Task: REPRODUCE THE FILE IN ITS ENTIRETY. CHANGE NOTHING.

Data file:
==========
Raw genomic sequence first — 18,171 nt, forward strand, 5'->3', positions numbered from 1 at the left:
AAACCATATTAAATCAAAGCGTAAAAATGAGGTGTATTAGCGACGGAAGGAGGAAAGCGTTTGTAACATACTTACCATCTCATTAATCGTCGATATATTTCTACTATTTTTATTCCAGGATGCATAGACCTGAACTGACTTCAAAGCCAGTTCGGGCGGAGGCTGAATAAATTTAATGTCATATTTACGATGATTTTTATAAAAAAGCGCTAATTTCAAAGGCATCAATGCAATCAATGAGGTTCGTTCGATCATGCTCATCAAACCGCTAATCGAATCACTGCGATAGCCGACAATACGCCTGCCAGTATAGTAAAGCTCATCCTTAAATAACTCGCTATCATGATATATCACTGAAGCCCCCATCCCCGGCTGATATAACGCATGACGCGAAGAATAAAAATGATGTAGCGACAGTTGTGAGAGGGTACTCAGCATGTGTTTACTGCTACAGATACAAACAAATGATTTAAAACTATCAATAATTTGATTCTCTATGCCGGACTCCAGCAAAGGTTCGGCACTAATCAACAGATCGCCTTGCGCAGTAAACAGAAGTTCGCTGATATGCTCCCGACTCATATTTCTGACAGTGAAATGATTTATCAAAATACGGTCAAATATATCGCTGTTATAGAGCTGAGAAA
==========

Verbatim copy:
Raw genomic sequence first — 18,171 nt, forward strand, 5'->3', positions numbered from 1 at the left:
AAACCATATTAAATCAAAGCGTAAAAATGAGGTGTATTAGCGACGGAAGGAGGAAAGCGTTTGTAACATACTTACCATCTCATTAATCGTCGATATATTTCTACTATTTTTATTCCAGGATGCATAGACCTGAACTGACTTCAAAGCCAGTTCGGGCGGAGGCTGAATAAATTTAATGTCATATTTACGATGATTTTTATAAAAAAGCGCTAATTTCAAAGGCATCAATGCAATCAATGAGGTTCGTTCGATCATGCTCATCAAACCGCTAATCGAATCACTGCGATAGCCGACAATACGCCTGCCAGTATAGTAAAGCTCATCCTTAAATAACTCGCTATCATGATATATCACTGAAGCCCCCATCCCCGGCTGATATAACGCATGACGCGAAGAATAAAAATGATGTAGCGACAGTTGTGAGAGGGTACTCAGCATGTGTTTACTGCTACAGATACAAACAAATGATTTAAAACTATCAATAATTTGATTCTCTATGCCGGACTCCAGCAAAGGTTCGGCACTAATCAACAGATCGCCTTGCGCAGTAAACAGAAGTTCGCTGATATGCTCCCGACTCATATTTCTGACAGTGAAATGATTTATCAAAATACGGTCAAATATATCGCTGTTATAGAGCTGAGAAA